While most RRSP contributions, in order to be deducted on the return for 2017, can be made anytime up to and including March 1, 2018, there is one important exception to that rule.

Every Canadian who has an RRSP must collapse that plan by the end of the year in which he or she turns 71 years of age – usually by converting the RRSP into a registered retirement income fund (RRIF) or by purchasing an annuity. An individual who turns 71 during the year is still entitled to make a final RRSP contribution for that year, assuming that he or she has sufficient contribution room. However, in such cases, the 60-day window for contributions after December 31st is not available. Any RRSP contribution to be made by a person who turns 71 during the year must be made by December 31st of that year.

Make spousal RRSP contributions before December 31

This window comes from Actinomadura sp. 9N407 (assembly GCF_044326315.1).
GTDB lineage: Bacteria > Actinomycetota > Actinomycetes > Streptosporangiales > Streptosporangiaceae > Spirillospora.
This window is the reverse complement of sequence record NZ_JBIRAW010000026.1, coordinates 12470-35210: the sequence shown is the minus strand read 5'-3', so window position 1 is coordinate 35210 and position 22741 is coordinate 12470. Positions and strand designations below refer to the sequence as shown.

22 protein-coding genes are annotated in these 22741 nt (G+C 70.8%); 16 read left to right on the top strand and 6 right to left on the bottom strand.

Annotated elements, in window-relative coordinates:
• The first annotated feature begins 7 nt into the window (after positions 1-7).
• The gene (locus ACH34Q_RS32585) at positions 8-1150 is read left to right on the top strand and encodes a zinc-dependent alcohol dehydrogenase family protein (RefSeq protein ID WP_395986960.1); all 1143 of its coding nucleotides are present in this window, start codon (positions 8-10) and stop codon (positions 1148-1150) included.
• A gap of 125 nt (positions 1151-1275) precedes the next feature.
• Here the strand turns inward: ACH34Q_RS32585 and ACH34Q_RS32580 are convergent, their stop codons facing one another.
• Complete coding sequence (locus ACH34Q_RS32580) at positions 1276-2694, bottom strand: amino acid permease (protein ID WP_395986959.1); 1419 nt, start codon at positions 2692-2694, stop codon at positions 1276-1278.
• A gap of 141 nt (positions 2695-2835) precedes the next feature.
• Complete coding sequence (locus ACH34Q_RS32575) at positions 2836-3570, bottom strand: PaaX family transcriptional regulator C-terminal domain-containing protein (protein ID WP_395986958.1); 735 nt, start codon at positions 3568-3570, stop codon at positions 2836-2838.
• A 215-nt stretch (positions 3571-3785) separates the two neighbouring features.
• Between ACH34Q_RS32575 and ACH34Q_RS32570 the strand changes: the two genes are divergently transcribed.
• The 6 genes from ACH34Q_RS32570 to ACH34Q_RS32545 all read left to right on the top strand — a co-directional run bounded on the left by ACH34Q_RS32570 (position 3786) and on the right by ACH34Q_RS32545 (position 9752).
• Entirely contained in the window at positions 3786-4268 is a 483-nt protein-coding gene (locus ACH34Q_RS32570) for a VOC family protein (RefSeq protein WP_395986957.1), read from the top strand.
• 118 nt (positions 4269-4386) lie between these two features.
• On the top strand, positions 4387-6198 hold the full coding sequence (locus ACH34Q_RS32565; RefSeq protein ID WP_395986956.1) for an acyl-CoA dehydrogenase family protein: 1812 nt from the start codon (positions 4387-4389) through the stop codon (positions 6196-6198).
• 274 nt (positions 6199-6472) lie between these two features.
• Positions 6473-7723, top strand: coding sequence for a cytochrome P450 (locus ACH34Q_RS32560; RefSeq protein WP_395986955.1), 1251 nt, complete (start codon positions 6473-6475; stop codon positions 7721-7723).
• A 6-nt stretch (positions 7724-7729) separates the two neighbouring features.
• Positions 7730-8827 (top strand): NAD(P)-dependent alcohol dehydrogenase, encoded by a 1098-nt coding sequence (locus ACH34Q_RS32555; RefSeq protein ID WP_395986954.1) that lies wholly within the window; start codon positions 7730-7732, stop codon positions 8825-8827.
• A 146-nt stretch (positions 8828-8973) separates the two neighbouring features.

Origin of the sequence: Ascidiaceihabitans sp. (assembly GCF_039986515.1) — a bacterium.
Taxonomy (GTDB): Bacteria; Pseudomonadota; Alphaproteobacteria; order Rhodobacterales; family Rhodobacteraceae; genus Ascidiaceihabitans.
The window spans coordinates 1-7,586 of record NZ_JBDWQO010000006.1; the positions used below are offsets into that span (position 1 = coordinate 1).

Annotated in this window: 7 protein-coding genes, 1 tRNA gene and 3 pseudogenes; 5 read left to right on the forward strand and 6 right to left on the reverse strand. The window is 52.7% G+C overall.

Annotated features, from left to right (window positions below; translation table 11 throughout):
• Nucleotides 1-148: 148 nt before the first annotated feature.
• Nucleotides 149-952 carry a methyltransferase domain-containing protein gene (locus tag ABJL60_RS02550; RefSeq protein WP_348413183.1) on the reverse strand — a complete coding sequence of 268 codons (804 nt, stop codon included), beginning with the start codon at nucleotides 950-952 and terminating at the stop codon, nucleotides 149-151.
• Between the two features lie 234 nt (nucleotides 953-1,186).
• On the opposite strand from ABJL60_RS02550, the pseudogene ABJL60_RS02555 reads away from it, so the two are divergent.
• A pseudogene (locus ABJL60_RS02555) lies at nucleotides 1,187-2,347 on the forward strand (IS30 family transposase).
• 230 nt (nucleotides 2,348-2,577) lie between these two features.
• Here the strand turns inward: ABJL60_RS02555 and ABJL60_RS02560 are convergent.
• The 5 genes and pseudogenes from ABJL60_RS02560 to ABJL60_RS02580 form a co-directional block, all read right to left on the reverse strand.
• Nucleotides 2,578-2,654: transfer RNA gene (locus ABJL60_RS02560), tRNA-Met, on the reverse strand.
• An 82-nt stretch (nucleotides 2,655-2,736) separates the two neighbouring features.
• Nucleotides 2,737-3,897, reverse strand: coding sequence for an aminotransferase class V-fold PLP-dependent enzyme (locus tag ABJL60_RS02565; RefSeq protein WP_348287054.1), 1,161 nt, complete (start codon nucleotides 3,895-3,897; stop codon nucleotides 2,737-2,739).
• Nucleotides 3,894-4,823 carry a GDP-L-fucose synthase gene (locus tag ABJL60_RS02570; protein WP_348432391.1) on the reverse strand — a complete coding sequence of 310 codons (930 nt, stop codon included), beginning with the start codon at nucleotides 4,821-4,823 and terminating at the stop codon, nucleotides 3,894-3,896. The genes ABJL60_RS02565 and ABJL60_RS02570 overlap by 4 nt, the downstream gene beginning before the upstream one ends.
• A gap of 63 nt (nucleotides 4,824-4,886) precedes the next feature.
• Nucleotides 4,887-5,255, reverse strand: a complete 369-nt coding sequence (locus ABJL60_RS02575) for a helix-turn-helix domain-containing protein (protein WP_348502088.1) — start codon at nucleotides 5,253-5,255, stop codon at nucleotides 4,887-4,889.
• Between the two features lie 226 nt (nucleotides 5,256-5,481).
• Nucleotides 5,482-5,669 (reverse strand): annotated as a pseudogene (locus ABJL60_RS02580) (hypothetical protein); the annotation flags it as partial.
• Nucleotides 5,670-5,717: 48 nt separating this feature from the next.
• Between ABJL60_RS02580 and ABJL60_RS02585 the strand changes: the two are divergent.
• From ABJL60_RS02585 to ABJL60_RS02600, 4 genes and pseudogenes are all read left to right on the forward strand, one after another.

Under Canadian tax rules, a taxpayer can make a contribution to a registered retirement savings plans (RRSP) in his or her spouse’s name and claim the deduction for the contribution on his or her own return. When the funds are withdrawn by the spouse, the amounts are taxed as the spouse’s income, at a (presumably) lower tax rate. However, the benefit of having withdrawals taxed in the hands of the spouse is available only where the withdrawal takes place no sooner than the end of the second calendar year following the year in which the contribution is made. Therefore, where a contribution to a spousal RRSP is made in December of 2017, the contributor can claim a deduction for that contribution on his or her return for 2017. The spouse can then withdraw that amount as early as January 1, 2020 and have it taxed in his or her own hands. If the contribution isn’t made until January or February of 2018, the contributor can still claim a deduction for it on the 2017 tax return, but the amount won’t be eligible to be taxed in the spouse’s hands on withdrawal until January 1, 2021. It’s an especially important consideration for couples who are approaching retirement who may plan on withdrawing funds in the relatively new future. Even where that’s not the situation, making the contribution before the end of the calendar year will ensure maximum flexibility should an unanticipated withdrawal become necessary.